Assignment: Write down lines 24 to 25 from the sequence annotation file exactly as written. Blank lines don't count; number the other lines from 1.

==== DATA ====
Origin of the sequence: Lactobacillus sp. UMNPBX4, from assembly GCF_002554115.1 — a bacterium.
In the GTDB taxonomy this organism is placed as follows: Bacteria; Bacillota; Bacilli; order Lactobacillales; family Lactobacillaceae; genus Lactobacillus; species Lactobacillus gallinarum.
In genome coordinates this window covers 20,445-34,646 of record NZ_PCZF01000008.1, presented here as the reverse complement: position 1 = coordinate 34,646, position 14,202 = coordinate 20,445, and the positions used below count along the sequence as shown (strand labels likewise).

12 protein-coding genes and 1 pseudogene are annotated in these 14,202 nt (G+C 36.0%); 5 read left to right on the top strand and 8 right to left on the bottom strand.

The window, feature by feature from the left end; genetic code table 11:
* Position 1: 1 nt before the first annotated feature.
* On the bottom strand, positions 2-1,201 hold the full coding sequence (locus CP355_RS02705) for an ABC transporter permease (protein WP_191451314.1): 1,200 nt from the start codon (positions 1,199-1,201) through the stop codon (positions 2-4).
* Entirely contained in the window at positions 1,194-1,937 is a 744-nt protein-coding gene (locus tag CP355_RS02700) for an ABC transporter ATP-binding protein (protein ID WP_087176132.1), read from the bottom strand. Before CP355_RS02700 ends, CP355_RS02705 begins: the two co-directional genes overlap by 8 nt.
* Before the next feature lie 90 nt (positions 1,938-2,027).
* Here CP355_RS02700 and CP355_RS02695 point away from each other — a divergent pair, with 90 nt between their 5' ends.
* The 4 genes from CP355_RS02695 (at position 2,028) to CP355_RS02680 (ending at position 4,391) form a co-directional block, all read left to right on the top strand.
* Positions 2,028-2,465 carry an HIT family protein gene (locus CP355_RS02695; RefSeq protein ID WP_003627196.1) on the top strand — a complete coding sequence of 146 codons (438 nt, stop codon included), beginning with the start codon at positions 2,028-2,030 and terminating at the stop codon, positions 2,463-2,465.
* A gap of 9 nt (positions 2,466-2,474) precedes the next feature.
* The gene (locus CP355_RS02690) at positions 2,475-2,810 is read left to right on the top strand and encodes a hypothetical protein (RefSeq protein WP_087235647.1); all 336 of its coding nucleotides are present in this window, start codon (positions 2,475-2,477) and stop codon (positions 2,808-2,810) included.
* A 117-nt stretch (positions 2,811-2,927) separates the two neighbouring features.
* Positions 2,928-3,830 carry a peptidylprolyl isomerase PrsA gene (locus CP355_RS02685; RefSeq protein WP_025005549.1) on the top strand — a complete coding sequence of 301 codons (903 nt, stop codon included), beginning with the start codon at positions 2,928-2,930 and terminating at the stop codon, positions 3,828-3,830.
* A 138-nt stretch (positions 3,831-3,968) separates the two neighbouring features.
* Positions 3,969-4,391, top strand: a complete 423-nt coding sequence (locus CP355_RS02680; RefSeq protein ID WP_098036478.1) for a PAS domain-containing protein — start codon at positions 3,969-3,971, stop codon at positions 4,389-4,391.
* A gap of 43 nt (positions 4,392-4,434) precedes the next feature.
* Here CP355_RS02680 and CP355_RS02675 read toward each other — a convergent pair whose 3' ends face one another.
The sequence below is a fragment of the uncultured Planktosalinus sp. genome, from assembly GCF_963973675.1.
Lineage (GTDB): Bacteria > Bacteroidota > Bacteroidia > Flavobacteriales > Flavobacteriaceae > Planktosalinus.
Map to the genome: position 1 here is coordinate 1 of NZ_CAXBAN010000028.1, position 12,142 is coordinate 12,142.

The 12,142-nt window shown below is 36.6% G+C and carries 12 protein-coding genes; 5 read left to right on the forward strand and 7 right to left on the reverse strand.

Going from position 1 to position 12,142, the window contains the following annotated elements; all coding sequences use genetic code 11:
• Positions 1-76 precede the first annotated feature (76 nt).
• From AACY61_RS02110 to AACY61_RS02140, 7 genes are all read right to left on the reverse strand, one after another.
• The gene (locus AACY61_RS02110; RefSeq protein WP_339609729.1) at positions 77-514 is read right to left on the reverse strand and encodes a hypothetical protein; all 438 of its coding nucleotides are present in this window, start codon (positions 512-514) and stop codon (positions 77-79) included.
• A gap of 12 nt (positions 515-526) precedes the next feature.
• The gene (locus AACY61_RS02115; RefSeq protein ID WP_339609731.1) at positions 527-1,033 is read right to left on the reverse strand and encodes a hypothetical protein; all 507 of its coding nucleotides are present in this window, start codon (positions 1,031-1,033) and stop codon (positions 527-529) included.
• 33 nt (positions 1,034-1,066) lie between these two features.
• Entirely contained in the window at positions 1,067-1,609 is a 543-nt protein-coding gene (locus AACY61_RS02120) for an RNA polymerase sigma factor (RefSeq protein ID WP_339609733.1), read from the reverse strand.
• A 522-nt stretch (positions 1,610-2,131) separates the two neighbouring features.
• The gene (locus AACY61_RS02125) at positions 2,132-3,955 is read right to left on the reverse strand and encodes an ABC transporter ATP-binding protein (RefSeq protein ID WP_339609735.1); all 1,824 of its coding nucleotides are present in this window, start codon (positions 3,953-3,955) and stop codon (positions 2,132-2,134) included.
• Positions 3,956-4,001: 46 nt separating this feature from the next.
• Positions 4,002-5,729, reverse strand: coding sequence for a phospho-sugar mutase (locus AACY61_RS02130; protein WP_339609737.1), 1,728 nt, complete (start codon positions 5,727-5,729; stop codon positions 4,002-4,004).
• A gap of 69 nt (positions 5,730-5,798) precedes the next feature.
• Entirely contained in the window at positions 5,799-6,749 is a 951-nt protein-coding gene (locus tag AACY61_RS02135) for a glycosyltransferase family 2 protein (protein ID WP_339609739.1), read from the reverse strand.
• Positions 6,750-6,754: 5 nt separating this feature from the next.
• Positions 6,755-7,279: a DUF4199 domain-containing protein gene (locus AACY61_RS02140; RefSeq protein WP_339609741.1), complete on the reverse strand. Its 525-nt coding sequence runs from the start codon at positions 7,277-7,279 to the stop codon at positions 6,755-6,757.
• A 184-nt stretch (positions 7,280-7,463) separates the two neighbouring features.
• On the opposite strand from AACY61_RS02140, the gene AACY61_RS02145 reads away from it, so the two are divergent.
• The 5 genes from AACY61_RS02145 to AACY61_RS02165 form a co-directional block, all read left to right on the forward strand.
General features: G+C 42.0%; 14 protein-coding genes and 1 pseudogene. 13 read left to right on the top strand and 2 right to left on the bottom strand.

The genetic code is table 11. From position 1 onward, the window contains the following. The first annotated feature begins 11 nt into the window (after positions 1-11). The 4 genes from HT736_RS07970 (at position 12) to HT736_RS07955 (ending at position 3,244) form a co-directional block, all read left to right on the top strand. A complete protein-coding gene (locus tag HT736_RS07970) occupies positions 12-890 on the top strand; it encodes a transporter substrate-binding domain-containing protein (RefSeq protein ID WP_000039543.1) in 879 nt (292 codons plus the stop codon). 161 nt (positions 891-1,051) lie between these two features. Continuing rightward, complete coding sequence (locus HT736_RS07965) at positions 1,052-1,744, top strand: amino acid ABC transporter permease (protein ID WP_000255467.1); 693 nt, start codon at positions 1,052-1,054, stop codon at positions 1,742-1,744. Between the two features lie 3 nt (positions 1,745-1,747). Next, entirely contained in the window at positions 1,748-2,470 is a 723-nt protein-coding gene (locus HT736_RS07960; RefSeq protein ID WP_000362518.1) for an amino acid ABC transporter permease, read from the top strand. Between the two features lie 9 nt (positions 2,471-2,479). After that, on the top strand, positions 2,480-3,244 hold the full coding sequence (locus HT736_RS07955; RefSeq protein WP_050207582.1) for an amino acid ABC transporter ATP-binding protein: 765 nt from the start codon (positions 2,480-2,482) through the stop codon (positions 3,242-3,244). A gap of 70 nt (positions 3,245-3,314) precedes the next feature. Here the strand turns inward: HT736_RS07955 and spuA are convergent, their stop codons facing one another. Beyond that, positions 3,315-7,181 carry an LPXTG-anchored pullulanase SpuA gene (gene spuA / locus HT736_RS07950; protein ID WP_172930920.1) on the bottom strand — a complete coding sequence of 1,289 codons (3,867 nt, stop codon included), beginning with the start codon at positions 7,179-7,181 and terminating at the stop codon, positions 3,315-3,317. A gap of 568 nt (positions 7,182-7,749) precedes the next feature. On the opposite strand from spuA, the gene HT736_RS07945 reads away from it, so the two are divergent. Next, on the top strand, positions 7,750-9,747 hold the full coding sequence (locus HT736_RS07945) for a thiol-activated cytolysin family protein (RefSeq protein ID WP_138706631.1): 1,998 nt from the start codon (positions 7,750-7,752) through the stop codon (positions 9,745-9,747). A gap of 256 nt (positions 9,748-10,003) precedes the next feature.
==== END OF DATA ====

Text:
The 12,142-nt window shown below is 36.6% G+C and carries 12 protein-coding genes; 5 read left to right on the forward strand and 7 right to left on the reverse strand.

Going from position 1 to position 12,142, the window contains the following annotated elements; all coding sequences use genetic code 11: